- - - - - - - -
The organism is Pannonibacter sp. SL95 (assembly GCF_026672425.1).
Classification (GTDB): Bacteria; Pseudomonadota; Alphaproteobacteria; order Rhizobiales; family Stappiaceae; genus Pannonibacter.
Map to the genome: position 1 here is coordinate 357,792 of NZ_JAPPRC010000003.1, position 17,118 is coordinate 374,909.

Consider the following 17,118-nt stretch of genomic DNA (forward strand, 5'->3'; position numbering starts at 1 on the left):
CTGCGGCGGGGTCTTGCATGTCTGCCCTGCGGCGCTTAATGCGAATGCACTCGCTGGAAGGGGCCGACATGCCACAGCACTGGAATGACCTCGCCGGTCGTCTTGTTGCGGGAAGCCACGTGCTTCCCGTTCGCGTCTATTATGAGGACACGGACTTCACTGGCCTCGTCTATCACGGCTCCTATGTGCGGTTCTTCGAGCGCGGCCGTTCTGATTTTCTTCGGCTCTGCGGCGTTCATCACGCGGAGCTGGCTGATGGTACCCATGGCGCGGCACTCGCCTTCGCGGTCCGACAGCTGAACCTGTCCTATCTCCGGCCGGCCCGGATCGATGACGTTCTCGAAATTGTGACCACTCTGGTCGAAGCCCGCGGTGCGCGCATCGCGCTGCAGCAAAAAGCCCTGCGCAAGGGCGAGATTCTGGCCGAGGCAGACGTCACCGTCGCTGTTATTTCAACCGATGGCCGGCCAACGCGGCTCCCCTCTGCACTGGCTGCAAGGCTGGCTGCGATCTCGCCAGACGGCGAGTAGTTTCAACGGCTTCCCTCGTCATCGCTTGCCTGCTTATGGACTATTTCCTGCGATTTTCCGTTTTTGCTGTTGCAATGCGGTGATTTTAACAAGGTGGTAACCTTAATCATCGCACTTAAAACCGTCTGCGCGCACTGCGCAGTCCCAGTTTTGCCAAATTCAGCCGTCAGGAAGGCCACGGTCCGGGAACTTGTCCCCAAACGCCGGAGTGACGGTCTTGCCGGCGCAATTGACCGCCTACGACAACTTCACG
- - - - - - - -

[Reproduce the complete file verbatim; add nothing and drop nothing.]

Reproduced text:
The organism is Pannonibacter sp. SL95 (assembly GCF_026672425.1).
Classification (GTDB): Bacteria; Pseudomonadota; Alphaproteobacteria; order Rhizobiales; family Stappiaceae; genus Pannonibacter.
Map to the genome: position 1 here is coordinate 357,792 of NZ_JAPPRC010000003.1, position 17,118 is coordinate 374,909.

Consider the following 17,118-nt stretch of genomic DNA (forward strand, 5'->3'; position numbering starts at 1 on the left):
CTGCGGCGGGGTCTTGCATGTCTGCCCTGCGGCGCTTAATGCGAATGCACTCGCTGGAAGGGGCCGACATGCCACAGCACTGGAATGACCTCGCCGGTCGTCTTGTTGCGGGAAGCCACGTGCTTCCCGTTCGCGTCTATTATGAGGACACGGACTTCACTGGCCTCGTCTATCACGGCTCCTATGTGCGGTTCTTCGAGCGCGGCCGTTCTGATTTTCTTCGGCTCTGCGGCGTTCATCACGCGGAGCTGGCTGATGGTACCCATGGCGCGGCACTCGCCTTCGCGGTCCGACAGCTGAACCTGTCCTATCTCCGGCCGGCCCGGATCGATGACGTTCTCGAAATTGTGACCACTCTGGTCGAAGCCCGCGGTGCGCGCATCGCGCTGCAGCAAAAAGCCCTGCGCAAGGGCGAGATTCTGGCCGAGGCAGACGTCACCGTCGCTGTTATTTCAACCGATGGCCGGCCAACGCGGCTCCCCTCTGCACTGGCTGCAAGGCTGGCTGCGATCTCGCCAGACGGCGAGTAGTTTCAACGGCTTCCCTCGTCATCGCTTGCCTGCTTATGGACTATTTCCTGCGATTTTCCGTTTTTGCTGTTGCAATGCGGTGATTTTAACAAGGTGGTAACCTTAATCATCGCACTTAAAACCGTCTGCGCGCACTGCGCAGTCCCAGTTTTGCCAAATTCAGCCGTCAGGAAGGCCACGGTCCGGGAACTTGTCCCCAAACGCCGGAGTGACGGTCTTGCCGGCGCAATTGACCGCCTACGACAACTTCACG